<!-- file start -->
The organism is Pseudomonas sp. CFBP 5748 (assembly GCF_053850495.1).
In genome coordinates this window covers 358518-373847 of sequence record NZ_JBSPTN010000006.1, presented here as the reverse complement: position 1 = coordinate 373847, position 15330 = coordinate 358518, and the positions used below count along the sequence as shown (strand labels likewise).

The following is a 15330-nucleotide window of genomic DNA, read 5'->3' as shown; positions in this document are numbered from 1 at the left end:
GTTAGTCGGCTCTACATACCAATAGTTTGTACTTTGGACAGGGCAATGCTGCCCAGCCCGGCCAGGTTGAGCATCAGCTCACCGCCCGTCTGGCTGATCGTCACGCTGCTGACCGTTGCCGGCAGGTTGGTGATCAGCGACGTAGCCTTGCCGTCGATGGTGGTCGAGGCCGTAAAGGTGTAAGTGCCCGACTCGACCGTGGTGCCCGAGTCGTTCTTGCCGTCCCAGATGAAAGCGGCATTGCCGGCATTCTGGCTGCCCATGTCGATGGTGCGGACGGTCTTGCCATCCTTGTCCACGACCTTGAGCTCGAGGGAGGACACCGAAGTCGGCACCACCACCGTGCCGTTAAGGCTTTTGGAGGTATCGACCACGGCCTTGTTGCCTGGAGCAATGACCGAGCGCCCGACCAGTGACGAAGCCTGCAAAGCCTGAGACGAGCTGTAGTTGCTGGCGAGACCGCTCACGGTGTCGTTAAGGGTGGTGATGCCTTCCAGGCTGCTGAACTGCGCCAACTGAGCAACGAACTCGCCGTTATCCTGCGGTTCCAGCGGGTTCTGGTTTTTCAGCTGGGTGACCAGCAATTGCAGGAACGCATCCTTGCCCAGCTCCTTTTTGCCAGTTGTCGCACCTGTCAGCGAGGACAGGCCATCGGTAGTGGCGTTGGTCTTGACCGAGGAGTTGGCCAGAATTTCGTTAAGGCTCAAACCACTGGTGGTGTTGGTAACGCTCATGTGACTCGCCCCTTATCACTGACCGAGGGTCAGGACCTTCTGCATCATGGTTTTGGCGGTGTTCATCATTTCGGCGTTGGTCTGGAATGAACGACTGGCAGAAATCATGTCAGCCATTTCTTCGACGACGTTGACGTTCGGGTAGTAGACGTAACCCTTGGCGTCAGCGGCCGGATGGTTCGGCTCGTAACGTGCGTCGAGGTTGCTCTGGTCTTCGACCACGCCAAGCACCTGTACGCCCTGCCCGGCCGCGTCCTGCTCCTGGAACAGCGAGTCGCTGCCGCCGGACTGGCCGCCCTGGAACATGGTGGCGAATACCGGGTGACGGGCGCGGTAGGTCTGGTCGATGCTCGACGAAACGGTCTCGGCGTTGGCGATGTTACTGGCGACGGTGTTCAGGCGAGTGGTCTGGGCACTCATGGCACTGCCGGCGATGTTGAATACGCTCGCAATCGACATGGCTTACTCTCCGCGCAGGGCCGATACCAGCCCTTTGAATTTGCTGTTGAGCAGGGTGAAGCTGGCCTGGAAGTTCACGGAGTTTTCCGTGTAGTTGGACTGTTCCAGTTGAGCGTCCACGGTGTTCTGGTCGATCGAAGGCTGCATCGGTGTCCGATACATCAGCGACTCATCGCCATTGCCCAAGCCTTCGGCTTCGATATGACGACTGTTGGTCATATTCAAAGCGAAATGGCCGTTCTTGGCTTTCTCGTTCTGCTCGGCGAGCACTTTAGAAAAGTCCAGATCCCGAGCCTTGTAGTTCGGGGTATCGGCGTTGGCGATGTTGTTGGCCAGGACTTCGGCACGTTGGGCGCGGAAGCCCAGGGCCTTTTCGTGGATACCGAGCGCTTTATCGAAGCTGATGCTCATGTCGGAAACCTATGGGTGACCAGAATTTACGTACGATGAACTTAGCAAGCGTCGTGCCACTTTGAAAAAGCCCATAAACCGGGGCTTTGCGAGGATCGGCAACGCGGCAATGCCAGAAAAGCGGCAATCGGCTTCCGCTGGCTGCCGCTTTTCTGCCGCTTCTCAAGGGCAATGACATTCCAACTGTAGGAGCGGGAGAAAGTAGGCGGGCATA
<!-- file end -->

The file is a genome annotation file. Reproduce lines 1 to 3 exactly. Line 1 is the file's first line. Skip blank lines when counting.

The organism is Pseudomonas sp. CFBP 5748 (assembly GCF_053850495.1).
In genome coordinates this window covers 358518-373847 of sequence record NZ_JBSPTN010000006.1, presented here as the reverse complement: position 1 = coordinate 373847, position 15330 = coordinate 358518, and the positions used below count along the sequence as shown (strand labels likewise).

The following is a 15330-nucleotide window of genomic DNA, read 5'->3' as shown; positions in this document are numbered from 1 at the left end: